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Zambia Starts New Year with New Look Currency

Zambians on Tuesday woke up to a new year and new bank notes, which lop off three zeros in a bid to address high inflation that made the currency cumbersome to work with.

Zambia's Finance minister Alexander Chikwanda launched the new Kwacha notes assuring the citizens that the move to rebase currency was meant to address previous bouts of depreciation.

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U.S. Senate Passes Bill to Avert 'Fiscal Cliff' Tax Hikes

Coming together in the early hours of 2013, the U.S. Senate overwhelmingly passed a last-gasp bill Tuesday to avert huge tax increases and draconian spending cuts making up the so-called "fiscal cliff."

Lawmakers voted 89-9 to approve the measure, which now goes to the House of Representatives where it faces a less certain fate, although the chamber's Republican Speaker John Boehner said he would bring the bill to the floor soon.

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Record 52 Million Tourists Love New York

The famous "I love NY" tourist T-shirts may have to be changed to "All 52 million of us love NY."

That's how many people visited the Big Apple in 2012, setting a new record that broke the previous year's milestone of 50 million.

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Morsi 'Not Afraid' of Falling Egyptian Pound

President Mohamed Morsi has said the fall of the Egyptian pound, which is at an eight-year low against the dollar, does not worry him and expects a return to stability in the coming days, a report said Monday.

The issue "does not worry us and we are not afraid. In a few days things will balance out," Morsi said late Sunday in comments reported by the official MENA.

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Spain Faces 207-bn-euro Headache in 2013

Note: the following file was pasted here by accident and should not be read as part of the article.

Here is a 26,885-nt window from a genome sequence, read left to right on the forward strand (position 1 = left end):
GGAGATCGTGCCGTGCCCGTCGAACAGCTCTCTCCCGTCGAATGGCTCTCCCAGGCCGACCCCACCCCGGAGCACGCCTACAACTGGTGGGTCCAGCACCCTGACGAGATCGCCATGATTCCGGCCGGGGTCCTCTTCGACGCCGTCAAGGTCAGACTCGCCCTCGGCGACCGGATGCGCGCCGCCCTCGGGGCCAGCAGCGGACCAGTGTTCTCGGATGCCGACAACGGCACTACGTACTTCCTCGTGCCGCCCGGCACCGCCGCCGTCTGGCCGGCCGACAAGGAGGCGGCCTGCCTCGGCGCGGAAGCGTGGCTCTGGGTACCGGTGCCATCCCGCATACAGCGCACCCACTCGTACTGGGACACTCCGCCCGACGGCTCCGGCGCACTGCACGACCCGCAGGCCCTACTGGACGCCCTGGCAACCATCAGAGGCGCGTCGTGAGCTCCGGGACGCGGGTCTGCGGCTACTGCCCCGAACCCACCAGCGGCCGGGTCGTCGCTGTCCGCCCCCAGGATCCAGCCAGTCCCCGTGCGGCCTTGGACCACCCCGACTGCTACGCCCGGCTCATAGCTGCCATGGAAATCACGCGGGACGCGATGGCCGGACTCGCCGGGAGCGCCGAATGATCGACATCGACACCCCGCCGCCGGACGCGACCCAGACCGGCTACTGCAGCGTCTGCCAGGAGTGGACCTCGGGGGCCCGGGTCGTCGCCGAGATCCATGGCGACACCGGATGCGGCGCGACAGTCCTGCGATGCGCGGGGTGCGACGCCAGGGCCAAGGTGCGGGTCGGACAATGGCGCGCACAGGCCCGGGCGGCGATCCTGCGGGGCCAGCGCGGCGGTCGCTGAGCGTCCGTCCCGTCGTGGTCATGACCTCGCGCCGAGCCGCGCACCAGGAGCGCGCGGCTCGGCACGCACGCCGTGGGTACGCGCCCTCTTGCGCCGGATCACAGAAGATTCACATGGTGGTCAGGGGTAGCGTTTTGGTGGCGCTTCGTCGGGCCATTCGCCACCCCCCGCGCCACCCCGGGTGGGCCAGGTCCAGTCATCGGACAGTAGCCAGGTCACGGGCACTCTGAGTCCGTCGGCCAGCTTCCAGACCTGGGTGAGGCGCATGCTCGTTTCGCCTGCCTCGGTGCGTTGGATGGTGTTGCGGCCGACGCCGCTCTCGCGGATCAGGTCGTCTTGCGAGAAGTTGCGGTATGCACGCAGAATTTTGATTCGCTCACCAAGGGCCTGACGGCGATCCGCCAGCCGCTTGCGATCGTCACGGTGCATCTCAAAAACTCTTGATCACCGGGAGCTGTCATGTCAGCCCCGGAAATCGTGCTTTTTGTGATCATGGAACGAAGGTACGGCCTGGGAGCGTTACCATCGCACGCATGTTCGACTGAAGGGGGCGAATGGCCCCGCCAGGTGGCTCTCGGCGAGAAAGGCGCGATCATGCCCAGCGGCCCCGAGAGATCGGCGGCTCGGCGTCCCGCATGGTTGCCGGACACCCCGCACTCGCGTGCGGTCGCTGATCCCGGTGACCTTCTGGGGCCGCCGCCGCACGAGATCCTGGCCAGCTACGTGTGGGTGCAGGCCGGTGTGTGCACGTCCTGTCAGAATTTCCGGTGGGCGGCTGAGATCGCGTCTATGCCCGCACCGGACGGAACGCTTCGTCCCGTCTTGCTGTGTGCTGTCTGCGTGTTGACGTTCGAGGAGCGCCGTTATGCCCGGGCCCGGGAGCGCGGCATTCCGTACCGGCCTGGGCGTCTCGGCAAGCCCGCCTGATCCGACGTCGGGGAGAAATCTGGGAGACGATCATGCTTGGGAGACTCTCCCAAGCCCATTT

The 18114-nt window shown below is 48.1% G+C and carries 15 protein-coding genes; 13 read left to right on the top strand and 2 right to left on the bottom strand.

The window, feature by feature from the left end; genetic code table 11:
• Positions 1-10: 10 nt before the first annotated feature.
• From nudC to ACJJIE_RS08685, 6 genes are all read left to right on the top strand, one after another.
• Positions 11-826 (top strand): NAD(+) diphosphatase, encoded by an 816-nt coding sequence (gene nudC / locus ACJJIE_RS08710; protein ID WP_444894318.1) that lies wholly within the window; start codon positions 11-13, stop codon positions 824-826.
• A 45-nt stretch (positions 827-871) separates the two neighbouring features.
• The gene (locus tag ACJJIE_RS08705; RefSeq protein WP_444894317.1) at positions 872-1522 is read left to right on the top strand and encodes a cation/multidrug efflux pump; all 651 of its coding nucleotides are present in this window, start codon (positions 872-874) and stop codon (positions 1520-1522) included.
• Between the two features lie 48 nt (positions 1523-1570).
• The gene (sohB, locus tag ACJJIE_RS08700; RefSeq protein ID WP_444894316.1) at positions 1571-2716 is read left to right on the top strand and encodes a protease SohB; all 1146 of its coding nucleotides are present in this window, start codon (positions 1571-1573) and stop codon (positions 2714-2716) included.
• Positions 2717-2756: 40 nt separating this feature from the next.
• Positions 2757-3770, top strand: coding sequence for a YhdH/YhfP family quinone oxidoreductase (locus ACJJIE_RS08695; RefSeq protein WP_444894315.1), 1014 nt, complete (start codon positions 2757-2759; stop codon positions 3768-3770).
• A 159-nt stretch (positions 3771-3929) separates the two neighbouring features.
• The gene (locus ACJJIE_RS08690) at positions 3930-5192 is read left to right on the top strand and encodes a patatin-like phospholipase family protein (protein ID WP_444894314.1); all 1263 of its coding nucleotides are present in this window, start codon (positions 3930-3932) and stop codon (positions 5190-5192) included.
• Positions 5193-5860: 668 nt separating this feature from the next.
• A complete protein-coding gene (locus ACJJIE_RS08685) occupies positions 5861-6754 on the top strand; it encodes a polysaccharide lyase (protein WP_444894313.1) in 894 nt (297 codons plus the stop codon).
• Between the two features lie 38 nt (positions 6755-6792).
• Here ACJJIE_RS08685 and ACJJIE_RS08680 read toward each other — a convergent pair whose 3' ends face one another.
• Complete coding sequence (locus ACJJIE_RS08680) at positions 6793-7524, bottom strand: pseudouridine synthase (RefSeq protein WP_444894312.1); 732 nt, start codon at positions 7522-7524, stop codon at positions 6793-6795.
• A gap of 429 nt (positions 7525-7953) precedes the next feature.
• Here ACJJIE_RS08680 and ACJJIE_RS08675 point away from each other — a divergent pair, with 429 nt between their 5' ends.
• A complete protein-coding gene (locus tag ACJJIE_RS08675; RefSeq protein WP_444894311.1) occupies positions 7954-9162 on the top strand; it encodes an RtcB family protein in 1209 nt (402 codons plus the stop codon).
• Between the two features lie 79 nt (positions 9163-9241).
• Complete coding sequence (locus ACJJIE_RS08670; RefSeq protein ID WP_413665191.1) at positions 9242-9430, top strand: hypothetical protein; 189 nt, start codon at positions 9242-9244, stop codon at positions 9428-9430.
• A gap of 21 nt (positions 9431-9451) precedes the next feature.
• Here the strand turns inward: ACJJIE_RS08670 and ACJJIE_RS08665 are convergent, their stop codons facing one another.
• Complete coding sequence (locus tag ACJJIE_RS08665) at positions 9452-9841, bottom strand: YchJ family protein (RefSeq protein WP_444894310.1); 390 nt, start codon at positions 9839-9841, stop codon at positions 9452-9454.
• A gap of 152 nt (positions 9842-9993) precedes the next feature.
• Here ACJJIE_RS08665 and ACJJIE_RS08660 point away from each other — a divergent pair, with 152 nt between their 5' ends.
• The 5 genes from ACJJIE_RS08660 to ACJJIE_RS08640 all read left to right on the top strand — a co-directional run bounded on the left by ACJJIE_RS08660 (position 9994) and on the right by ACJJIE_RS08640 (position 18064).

Spain defied the markets by averting a sovereign bailout this year but high interest rates could yet force Madrid to its knees as the nation confronts a 207-billion-euro ($274 billion) financing headache in 2013.

The eurozone's fourth-biggest economy has skirted a rescue so far even after slipping into a recession in mid-2011 that has sent the unemployment rate soaring to 25 percent, the highest in Spain's modern history.

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Lawmakers Still at Odds on Last Day Before Fiscal Cliff

U.S. lawmakers will work on New Year's Eve for the first time in more than 40 years in a last-ditch attempt to save the United States from a fiscal calamity that will result in stiff tax hikes and drastic spending cuts.

Senate Democratic Majority Leader Harry Reid has ordered the Senate back into session at 11:00 am (1600 GMT) Monday, the last day before the deadline know as the "fiscal cliff."

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HSBC: China Manufacturing Activity Hits 19-Month High

China's manufacturing activity surged to a 19-month high in December, British bank HSBC said Monday, adding to signs of recovery in the world's second-largest economy.

The year's final purchasing managers' index (PMI) from the lender hit 51.5, up from 50.5 in November when the figure returned to growth after 12 consecutive months of contraction.

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Obama Blames Republicans as Fiscal Cliff Looms

Last minute talks stalled Sunday between top U.S. political leaders aimed at averting a fiscal calamity due to hit within hours, as Democrats and Republicans blamed each other for a lack of progress.

Top Democrats and Republicans groped for a compromise before a punishing package of government spending cuts and tax hikes come into force on January 1 which could roil global markets and send the U.S. economy back into recession.

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PM Qandil: Egypt Wants to Resume Talks on IMF Loan

Prime Minister Hisham Qandil said on Sunday that Egypt wants to resume talks with the International Monetary Fund in January on a $4.8-billion loan frozen this month because of political tensions and unrest.

"We have invited (the IMF) to resume talks during January," Qandil told a news conference in Cairo.

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As Clock Ticks, U.S. Lawmakers Seek Fiscal Cliff Solution

With the clock ticking toward a New Year's time bomb of huge tax increases and spending cuts, U.S. lawmakers worked feverishly Saturday to keep America from tumbling off that so-called fiscal cliff.

The stakes in the game of holiday-interrupting brinkmanship are huge. Economists agree the $500 billion in fiscal pain due to kick in as soon as the new year starts will stifle the gathering U.S. economic recovery and send the United States back into recession, spelling bad news for the global economy as well.

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